In early 20th century, he proposed the use of the term "pithiatism" (curable by suggestion), rather than "hysteria" for defining medical conditions that could be reproduced by suggestion, and annihilated by persuasion.
Poirier J, Derouesne C (2014) Criticism of pithiatism: eulogy of Babinski.
There, Babinski was presented correctly as a representative of medical science whose aim was erasing hysteria by replacing it with a pithiatism that was curable by persuasive suggestion.
He concludes that this double perspective can clarify "difficult notions like over-simulation and pithiatism" (De la psychose paranoiaque 46, n33).
The fact that he considers pithiatism and over-simulation to be "notions" that merit a clarification is symptomatic.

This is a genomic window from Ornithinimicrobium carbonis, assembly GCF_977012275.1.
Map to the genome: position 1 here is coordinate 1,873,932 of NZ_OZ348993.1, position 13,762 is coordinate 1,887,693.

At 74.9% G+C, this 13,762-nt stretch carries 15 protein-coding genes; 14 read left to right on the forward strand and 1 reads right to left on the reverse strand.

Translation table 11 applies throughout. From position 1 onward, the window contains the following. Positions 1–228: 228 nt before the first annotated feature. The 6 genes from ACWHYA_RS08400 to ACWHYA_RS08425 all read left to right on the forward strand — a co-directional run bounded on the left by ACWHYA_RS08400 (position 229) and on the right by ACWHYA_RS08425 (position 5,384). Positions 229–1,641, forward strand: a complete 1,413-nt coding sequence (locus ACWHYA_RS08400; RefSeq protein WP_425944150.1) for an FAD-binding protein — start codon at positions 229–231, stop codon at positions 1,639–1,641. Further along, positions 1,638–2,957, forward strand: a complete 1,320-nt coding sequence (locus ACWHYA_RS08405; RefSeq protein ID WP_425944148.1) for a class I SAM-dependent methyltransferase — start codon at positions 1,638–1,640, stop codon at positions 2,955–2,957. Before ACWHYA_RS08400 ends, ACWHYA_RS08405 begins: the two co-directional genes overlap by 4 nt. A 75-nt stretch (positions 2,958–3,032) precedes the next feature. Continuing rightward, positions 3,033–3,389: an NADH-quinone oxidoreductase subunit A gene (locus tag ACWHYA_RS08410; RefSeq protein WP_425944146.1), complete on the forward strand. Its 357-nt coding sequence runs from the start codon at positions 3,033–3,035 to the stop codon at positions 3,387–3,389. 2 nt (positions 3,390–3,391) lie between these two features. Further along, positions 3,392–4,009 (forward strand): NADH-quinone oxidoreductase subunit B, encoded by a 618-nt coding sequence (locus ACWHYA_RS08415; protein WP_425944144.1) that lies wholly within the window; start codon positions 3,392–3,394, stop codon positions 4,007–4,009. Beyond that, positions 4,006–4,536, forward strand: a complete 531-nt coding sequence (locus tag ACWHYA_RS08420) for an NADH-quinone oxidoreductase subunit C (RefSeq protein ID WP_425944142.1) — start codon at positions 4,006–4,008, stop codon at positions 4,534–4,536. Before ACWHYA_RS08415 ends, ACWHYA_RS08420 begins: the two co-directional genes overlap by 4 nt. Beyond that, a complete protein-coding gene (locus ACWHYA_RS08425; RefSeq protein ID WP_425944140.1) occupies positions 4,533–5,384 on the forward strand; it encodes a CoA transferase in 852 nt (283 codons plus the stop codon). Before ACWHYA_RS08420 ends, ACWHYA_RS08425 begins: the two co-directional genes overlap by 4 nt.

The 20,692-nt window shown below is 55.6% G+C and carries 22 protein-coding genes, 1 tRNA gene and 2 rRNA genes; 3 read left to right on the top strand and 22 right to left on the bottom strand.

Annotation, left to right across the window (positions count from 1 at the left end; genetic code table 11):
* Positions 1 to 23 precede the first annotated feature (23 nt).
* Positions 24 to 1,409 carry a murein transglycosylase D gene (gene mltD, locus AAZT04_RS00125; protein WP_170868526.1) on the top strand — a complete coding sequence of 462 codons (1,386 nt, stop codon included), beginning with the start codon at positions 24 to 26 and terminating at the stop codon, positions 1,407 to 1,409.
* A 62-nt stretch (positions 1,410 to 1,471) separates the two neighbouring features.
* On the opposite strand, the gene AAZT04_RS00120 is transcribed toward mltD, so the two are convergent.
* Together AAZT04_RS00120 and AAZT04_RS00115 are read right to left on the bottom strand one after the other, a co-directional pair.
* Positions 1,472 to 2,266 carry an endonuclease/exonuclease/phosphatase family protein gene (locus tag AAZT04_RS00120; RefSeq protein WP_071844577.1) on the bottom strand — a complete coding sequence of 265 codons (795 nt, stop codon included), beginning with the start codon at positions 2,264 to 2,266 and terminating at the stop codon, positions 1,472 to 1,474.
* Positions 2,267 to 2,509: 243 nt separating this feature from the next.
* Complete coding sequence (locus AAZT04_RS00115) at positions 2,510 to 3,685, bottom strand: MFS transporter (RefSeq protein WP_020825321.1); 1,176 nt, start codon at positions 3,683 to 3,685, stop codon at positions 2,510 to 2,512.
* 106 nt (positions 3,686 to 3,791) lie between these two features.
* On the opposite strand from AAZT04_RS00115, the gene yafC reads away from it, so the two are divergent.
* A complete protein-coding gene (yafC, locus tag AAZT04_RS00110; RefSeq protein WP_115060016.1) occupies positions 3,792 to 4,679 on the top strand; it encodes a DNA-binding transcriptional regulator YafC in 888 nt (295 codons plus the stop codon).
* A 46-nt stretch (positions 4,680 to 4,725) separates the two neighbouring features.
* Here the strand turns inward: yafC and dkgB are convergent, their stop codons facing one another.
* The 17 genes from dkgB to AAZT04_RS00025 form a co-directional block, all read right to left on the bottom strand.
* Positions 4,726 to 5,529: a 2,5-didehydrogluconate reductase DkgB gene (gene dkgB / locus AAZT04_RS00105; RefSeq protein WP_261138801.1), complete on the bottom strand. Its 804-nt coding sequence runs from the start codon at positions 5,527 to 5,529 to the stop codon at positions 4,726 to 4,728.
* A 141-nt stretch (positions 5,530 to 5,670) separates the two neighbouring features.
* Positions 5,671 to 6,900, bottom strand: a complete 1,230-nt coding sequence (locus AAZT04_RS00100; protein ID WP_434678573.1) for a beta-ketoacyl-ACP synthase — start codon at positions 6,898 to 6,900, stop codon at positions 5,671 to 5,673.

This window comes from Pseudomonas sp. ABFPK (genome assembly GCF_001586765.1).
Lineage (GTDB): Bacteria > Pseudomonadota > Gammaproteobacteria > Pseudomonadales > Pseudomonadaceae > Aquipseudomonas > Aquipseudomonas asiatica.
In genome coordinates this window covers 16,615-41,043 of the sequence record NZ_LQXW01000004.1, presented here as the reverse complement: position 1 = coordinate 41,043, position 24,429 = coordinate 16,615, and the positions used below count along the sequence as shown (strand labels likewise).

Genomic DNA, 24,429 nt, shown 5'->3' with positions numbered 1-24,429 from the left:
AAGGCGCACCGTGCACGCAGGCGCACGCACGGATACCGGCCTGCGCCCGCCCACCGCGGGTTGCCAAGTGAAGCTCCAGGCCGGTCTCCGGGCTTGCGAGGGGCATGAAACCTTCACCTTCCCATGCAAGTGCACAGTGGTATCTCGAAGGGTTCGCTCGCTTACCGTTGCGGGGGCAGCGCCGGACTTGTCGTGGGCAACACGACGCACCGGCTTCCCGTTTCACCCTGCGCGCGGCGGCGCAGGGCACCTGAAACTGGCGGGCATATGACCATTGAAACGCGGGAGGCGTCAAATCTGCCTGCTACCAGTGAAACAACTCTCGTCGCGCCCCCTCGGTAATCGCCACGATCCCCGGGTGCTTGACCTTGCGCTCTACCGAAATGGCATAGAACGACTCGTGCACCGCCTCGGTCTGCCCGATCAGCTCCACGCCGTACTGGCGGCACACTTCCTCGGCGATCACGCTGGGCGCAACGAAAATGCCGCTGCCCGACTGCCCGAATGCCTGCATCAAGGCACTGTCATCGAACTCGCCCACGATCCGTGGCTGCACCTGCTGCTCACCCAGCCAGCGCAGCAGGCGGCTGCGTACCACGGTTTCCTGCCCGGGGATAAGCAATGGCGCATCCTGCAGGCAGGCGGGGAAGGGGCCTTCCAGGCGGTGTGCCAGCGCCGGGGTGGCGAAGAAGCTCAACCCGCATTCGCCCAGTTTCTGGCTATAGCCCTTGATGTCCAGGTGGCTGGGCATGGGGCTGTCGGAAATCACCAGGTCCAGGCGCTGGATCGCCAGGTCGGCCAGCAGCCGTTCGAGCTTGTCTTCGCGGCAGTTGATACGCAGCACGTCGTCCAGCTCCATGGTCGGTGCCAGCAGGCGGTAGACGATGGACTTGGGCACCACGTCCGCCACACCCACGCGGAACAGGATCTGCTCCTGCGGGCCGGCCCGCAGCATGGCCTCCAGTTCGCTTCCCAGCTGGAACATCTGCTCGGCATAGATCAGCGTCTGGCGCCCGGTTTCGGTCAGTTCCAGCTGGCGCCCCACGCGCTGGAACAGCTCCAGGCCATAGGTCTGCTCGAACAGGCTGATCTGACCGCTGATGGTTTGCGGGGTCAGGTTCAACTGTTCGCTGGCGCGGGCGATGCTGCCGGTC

By contrast, in 1936 Lacan was already a Freudian who explicitly criticized the use of the term pithiatism, as one can see in his "Beyond the Reality Principle," which appeared in a special "Freudian Studies" issue of Evolution Psychiatrique and later became part of Ecrits.
In the conclusion he proposed a new term, 'pithiatism
', which refers to the effects of persuasion, to replace 'hysteria', a term which had long since lost its original meaning as determined by etymology.